Americans’ Attitudes About the News Media Deeply Divided Along Partisan Lines
Roughly nine-in-ten Democrats say news media criticism keeps leaders in line (sometimes called the news media’s “watchdog role”), while only about four-in-ten Republicans say the same.
Searching for News: The Flint water crisis
Many Americans turned to Google to learn about the Flint water crisis. An analysis of aggregated searches over time illustrates how, in today’s digital environment, public interest shifts as a story unfolds.
Most Say Tensions Between Trump Administration and News Media Hinder Access to Political News
Large majorities of both Democrats and Republicans say the relationship between the two is unhealthy.
How Americans Encounter, Recall and Act Upon Digital News
A unique study of Americans’ online news habits over the course of a week provides a detailed window into how Americans learn about current events in the digital age.
Many Americans Believe Fake News Is Sowing Confusion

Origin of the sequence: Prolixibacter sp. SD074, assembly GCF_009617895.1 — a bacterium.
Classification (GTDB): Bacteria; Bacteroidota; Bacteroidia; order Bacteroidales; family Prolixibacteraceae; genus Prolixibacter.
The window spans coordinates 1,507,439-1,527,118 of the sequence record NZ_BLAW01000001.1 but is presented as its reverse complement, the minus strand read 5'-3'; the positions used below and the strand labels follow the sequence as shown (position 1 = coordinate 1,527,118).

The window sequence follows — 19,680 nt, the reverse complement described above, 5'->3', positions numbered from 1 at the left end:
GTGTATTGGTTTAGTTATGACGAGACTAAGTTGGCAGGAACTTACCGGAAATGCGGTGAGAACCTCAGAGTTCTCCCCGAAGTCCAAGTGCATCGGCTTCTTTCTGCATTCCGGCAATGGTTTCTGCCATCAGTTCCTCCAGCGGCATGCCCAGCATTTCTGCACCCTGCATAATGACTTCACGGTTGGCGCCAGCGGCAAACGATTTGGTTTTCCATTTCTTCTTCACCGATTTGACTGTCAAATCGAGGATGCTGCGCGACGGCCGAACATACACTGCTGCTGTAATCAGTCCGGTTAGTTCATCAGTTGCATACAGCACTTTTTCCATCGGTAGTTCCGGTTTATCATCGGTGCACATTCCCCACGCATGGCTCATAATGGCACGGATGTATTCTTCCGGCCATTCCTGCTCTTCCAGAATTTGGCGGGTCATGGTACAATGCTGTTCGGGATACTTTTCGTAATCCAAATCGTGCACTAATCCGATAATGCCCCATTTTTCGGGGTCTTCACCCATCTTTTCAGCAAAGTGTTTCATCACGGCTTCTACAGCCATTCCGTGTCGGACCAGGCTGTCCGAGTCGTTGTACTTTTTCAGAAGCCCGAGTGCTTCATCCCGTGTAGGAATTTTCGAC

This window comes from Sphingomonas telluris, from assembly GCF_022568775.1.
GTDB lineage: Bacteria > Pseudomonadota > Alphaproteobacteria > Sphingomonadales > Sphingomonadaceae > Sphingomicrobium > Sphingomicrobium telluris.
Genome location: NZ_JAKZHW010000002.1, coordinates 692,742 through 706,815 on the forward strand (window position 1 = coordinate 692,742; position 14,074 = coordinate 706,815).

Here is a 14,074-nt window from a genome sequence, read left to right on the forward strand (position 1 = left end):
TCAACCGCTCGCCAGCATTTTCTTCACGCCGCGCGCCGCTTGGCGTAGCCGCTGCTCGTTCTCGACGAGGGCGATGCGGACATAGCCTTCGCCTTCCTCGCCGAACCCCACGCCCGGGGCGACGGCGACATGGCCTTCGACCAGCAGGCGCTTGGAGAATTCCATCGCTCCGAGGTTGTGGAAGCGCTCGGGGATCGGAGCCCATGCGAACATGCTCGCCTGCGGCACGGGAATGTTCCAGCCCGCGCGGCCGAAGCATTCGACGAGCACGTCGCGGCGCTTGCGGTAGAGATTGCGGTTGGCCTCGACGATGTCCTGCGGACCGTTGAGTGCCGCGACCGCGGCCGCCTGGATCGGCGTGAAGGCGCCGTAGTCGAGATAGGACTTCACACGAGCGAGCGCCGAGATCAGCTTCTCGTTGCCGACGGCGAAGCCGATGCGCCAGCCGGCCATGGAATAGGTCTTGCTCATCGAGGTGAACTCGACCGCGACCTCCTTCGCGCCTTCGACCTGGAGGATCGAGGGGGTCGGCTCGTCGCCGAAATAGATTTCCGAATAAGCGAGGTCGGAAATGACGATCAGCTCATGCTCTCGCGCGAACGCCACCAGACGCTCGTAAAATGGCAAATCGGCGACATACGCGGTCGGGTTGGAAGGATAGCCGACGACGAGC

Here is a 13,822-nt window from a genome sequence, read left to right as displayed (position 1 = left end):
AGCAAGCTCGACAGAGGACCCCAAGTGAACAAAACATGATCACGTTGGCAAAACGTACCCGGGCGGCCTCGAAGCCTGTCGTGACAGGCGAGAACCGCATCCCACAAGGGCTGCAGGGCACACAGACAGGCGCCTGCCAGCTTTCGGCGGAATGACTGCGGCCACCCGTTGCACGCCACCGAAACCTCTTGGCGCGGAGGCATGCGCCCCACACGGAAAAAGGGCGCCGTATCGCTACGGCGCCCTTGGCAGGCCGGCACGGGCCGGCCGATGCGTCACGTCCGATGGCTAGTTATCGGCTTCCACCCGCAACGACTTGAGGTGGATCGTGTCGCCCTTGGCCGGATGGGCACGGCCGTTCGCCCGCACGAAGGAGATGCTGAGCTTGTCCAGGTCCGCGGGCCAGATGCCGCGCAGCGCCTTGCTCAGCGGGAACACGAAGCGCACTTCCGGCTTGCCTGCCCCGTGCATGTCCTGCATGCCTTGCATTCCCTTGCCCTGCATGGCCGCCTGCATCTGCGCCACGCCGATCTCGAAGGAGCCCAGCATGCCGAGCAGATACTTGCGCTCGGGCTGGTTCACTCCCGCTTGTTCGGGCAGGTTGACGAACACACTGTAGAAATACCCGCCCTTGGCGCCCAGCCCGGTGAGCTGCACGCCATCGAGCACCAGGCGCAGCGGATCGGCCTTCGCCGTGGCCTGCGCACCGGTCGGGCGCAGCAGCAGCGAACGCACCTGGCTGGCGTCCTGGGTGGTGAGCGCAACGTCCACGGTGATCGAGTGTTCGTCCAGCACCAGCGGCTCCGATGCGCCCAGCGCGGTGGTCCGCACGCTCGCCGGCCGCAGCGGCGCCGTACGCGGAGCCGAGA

About two-in-three U.S. adults say fake news stories cause a great deal of confusion about the basic facts of current issues. And nearly a quarter say they have ever shared completely made-up news.
Civic Engagement Strongly Tied to Local News Habits
Americans who are highly attached to their communities and who always vote in local elections stand out for displaying stronger local news habits than those less engaged.
The Modern News Consumer
Digital innovation has had a major impact on the public’s news habits. How have these changes shaped Americans’ appetite for and attitudes toward the news?
State of the News Media 2016
The past year brought pressures to America’s newspaper newsrooms not seen since the Great Recession. From broadcast to print to digital and more, this year’s annual report takes stock of the state of the news media.
News Use Across Social Media Platforms 2016
A majority of Americans get news on social media, including 18% who do so often. News plays a varying role across the nine social networking sites studied.
Long-Form Reading Shows Signs of Life in Our Mobile News World
On cellphones, longer news stories get about twice the engaged time from readers as shorter pieces do. They also get roughly the same number of visitors.